5 Ways To Improve Teacher Retention

A 2015 National Center of Education Statistics survey on teacher attrition found that about 15% of all teachers leave the profession within five years. A 2015 NPR article states that nearly half of all teachers will leave the school they are currently at, with rates being higher in high-poverty schools. This rate of attrition is troublesome to schools and districts as they spend thousands of dollars per year on teacher on-boarding and training. A report from the Alliance for Excellent Education indicates that teacher attrition costs the United States up to 2.2 billion dollar annually.

Here are five ways to improve teacher retention rates.

  1. Give Teachers a Voice

Great principals hire the right teachers and then get out of the way. Why hire the best a brightest and then tell them what to do? Let’s stop micro-managing teachers. Teachers need to have a seat at the table. They are the ones that need to be leading teams on curriculum choices, instructional approaches, and school procedures as they spend their days working directly with children.

  1. Give New Teachers On-Going Professional Development

Too often, new teachers are given the keys to their classrooms and wished good luck. The on-boarding process of many school districts is virtually non-existent. We spend way too much time during those precious days after teachers are hired and before the school year starts talking at them about district procedures, print shop ordering forms, and how to call in a substitute teacher. They should be spending that time on professional development that matters: instructional practices, intervention systems, data analysis, formative assessment creation … We don’t need to waste time on housekeeping.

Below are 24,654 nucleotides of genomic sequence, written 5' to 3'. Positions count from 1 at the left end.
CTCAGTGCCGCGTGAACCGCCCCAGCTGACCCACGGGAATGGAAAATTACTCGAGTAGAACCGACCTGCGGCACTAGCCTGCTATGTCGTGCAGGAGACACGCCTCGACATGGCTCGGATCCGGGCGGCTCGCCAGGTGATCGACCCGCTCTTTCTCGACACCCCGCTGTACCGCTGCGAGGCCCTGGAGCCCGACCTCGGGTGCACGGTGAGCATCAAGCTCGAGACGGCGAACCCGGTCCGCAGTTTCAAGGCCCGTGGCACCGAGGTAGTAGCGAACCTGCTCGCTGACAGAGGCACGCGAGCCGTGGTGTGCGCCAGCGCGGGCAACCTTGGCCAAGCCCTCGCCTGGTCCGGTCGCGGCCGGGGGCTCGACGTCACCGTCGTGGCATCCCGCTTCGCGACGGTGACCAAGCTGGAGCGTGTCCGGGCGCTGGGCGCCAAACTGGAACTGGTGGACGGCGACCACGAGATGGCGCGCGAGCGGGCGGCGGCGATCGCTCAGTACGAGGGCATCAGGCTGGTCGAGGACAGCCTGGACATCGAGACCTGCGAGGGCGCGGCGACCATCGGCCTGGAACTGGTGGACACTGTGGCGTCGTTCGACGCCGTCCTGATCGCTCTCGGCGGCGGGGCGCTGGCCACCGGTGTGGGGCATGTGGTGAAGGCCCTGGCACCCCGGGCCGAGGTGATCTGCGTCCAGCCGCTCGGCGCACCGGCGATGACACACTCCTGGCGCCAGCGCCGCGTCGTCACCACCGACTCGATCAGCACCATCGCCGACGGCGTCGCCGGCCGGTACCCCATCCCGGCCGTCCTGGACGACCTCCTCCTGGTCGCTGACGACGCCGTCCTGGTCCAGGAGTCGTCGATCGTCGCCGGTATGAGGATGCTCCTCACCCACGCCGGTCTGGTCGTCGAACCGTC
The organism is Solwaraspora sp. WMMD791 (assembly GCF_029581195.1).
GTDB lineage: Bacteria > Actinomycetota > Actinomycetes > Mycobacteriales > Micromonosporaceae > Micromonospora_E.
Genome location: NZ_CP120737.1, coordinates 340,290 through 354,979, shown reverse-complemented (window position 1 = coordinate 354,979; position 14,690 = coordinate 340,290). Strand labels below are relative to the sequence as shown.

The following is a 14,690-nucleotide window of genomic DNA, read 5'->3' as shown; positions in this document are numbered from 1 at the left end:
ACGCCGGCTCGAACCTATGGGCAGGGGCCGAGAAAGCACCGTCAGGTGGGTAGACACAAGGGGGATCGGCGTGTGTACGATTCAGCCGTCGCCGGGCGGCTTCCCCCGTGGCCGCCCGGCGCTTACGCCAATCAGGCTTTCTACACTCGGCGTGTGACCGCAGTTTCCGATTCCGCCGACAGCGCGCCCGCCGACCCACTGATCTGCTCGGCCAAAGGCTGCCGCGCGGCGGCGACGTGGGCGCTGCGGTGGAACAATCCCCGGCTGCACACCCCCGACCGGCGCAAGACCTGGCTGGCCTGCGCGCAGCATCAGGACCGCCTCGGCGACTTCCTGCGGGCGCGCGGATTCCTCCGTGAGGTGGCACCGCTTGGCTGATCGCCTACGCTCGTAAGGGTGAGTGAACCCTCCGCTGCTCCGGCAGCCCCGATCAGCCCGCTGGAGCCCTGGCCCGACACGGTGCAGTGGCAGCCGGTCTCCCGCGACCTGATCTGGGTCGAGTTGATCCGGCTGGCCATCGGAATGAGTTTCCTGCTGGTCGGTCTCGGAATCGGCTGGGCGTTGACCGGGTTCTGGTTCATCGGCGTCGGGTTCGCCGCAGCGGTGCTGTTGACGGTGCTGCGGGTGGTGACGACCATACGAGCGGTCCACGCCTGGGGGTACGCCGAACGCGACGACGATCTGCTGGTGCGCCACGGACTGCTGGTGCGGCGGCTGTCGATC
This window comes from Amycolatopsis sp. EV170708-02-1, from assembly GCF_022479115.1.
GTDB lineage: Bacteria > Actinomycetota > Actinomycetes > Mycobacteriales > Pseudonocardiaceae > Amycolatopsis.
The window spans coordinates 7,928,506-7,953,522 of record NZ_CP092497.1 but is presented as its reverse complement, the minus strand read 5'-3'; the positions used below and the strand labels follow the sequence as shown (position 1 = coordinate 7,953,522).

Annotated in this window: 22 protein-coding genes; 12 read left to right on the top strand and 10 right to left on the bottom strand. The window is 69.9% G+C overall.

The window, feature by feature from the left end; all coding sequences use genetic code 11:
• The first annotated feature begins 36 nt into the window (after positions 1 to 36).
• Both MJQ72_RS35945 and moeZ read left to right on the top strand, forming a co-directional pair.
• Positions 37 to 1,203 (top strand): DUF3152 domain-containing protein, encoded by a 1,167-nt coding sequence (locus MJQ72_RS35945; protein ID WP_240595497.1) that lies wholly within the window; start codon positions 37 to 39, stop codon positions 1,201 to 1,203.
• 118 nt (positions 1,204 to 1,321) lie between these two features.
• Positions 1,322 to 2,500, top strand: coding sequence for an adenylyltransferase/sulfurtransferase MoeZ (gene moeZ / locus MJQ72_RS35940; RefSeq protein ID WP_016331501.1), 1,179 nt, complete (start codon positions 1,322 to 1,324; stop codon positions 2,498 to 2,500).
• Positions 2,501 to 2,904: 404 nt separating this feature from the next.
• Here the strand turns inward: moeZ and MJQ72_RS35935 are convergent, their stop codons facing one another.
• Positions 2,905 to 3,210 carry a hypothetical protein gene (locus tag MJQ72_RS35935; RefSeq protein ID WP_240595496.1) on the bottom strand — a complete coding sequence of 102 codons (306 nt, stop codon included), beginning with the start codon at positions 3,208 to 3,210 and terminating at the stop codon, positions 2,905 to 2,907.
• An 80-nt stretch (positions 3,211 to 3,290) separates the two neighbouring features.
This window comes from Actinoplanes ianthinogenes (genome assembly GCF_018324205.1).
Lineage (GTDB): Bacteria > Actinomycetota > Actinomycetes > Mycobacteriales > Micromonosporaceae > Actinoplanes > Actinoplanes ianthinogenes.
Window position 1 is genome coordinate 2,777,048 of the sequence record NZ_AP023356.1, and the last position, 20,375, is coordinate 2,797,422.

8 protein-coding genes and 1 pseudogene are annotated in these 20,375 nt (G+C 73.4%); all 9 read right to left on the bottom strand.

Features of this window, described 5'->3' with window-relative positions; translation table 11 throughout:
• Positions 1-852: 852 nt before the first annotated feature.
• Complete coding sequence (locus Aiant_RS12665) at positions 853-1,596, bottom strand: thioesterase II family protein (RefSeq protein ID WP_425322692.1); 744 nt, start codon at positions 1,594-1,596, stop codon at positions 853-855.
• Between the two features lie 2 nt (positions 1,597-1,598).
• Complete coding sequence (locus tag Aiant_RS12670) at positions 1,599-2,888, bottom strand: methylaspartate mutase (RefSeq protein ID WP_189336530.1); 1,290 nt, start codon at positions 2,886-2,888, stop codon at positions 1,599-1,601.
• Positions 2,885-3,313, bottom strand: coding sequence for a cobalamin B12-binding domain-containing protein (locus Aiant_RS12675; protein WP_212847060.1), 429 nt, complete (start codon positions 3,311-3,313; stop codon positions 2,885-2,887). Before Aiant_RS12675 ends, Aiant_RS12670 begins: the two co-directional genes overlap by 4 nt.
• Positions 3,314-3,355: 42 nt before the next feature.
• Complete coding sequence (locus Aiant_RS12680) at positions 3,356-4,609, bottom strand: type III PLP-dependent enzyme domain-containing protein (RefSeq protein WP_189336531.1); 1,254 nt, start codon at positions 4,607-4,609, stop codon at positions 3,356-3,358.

1. Provide Opportunities for Teacher Leadership

Strong teachers need to be encouraged to step into leadership roles. Strong teachers have great ideas on how to improve and move a school forward. It is important to test out new ideas and take risks. This keeps our educational system healthy and innovative. There is nothing worse for new teachers to experience than having their new ideas shunned by a system that is focused on repeating itself rather than innovation.

  1. Bring in Technology

When it comes to technology, it is hard for education to compete with private industry. Upon being hired into the private workforce, employees are issued new laptops, iPhones, tablets and other tools. In many districts, teachers get a ten year old desktop computer, or if they are lucky, a refurbished laptop. We need to do a better job in bring technology into schools and getting it into the hands of teachers. They will be excited about the possibilities that the technology will give them. In turn, their students will also be excited. This will create an atmosphere of innovation, a characteristic that new teachers are looking for in a school / district.

  1. Pay Them A Decent Wage

I put salary on this list because I believe it should be. While research shows that it is not the biggest factor for teachers leaving the profession, I do believe that it is a major consideration. In many metropolitan communities across the country, new teachers can’t afford their own apartment. They are forced to live further out, requiring them to drive long distances to and from work everyday, or have to live with several roommates. Teachers should make enough money to live in the communities they work in. It is hard to convince someone to stay in the profession when they are priced out of the housing market.

Articles Referenced:

http://www.npr.org/sections/ed/2015/03/30/395322012/the-hidden-costs-of-teacher-turnover

http://nces.ed.gov/pubs2015/2015337.pdf

Dr. David Franklin is an experienced school administrator, education professor, curriculum designer, and presenter. Dr. Franklin has presented at national and international education conferences as is available for school and district professional development sessions. 

 

 

 

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10 thoughts on “5 Ways To Improve Teacher Retention

  1. Agree with your steps; however, I believe that at different stages of development, teachers might require different approaches, including direction to determine when a teacher has reached a point where a decision must be made by the teacher about whether to continue, or to seek alternate employment. Sometimes teachers wait too long to evaluate their situations and this leads to problems, especially lack of interest.